Asymptomatic men who have less than a 10-year life expectancy based on age and health status should not be offered prostate cancer screening. At age 75 years, only about half of men have a life expectancy of 10 years or more. Men in this age group with significant comorbidities, as well as younger men with life-limiting comorbid conditions, are not likely to benefit from screening.

ACS recommends the following PSA thresholds to guide test frequency and referral for further evaluation:

  • Screening should be conducted yearly for men whose PSA level is 2.5 ng/mL or greater
  • Screening can be extended to every 2 years for men whose PSA is less than 2.5 ng/mL
  • A PSA level of 4.0 ng/mL remains a reasonable level to recommend referral for further evaluation or biopsy in men at average risk for prostate cancer
  • PSA levels between 2.5 ng/mL and 4.0 ng/mL may be used to recommend biopsy in individuals at increased risk of high-grade cancer.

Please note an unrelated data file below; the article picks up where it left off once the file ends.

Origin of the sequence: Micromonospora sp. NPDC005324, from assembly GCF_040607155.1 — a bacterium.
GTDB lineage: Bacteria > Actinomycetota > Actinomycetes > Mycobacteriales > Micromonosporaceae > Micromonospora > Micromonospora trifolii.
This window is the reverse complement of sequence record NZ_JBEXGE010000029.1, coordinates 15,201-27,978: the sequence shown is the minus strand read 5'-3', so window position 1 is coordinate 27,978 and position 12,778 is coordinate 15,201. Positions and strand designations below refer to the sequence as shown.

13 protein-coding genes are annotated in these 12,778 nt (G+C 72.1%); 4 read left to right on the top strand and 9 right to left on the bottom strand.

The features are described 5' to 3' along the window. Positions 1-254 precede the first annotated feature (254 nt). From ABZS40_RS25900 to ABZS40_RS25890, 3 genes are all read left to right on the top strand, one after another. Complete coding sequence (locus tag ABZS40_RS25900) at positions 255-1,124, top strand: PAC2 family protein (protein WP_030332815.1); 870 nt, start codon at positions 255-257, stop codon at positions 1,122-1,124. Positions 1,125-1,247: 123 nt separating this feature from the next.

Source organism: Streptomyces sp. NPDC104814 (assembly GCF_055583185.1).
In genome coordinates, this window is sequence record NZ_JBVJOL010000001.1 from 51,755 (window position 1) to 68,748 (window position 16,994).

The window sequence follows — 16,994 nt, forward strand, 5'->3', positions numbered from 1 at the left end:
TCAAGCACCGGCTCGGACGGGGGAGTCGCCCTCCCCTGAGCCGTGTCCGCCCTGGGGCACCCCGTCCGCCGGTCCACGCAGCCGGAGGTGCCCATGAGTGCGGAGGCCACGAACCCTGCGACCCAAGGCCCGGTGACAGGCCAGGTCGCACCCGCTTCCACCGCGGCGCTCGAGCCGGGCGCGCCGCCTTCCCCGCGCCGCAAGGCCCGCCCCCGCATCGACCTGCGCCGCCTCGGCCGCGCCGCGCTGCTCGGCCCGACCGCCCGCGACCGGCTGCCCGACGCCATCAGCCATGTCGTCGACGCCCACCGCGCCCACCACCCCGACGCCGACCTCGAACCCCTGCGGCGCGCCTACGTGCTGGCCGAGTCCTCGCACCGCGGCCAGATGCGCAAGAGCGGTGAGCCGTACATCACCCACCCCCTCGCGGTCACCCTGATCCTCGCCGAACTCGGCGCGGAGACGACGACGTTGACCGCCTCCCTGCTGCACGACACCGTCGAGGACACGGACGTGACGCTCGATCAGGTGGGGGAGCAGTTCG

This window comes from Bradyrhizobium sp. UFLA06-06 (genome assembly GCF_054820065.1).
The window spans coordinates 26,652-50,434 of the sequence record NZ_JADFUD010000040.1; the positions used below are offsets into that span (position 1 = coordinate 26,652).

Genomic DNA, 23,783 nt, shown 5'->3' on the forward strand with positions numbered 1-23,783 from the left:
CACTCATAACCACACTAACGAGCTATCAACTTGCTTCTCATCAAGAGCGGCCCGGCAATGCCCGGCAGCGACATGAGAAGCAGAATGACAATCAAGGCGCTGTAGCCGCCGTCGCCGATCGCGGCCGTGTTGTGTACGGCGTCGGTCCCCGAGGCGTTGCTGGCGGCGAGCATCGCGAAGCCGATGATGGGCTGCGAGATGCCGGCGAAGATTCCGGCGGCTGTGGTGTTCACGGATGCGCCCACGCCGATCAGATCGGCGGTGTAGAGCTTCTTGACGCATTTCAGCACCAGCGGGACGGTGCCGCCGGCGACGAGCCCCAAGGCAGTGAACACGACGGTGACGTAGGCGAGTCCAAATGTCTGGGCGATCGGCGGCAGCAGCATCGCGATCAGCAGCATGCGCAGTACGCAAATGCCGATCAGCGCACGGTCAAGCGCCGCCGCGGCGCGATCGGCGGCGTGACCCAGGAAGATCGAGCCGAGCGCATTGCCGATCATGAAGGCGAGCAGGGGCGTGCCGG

The American Urological Association (AUA) also recently published their Prostate Specific Antigen Best Practice Policy in November 2009 (J Urol 2009;182:2232-2241).This policy differs significantly from the ACS guideline. AUA stated that prostate cancer testing is an individual decision that patients of any age should make in conjunction with their physician or urologist. It recommended that prostate cancer screening with both PSA and DRE should be offered to men beginning at age 40 years and repeated annually. AUA no longer recommends a single PSA threshold value to prompt prostate biopsy. The decision to proceed to biopsy should be based primarily on PSA and DRE results but should also consider free and total PSA, patient age, PSA velocity, PSA density, family history, ethnicity, prior biopsy history and comorbidities. The AUA guidelines have been criticized because they are not supported by any convincing evidence.   At the other extreme, the US Preventive Services Task Force (USPSTF) concluded in 2008 that for men younger than age 75 years, the benefit of screening for prostate cancer was uncertain and the balance of benefits and harms could not be determined (http://www.ahrq.gov). They recommended against screening men age 75 years or older. If screening was eventually shown to reduce deaths, the USPSTF concluded that PSA screening as infrequently as every 4 years would yield as much of a benefit as annual screening.   These 3 sets of discordant guidelines have done little to quell the controversy regarding prostate cancer screening. Physicians are still left with a bewildering array of disparate guidelines. Despite all of these ambiguities, PSA testing will remain the mainstay of prostate cancer screening for the foreseeable future. ..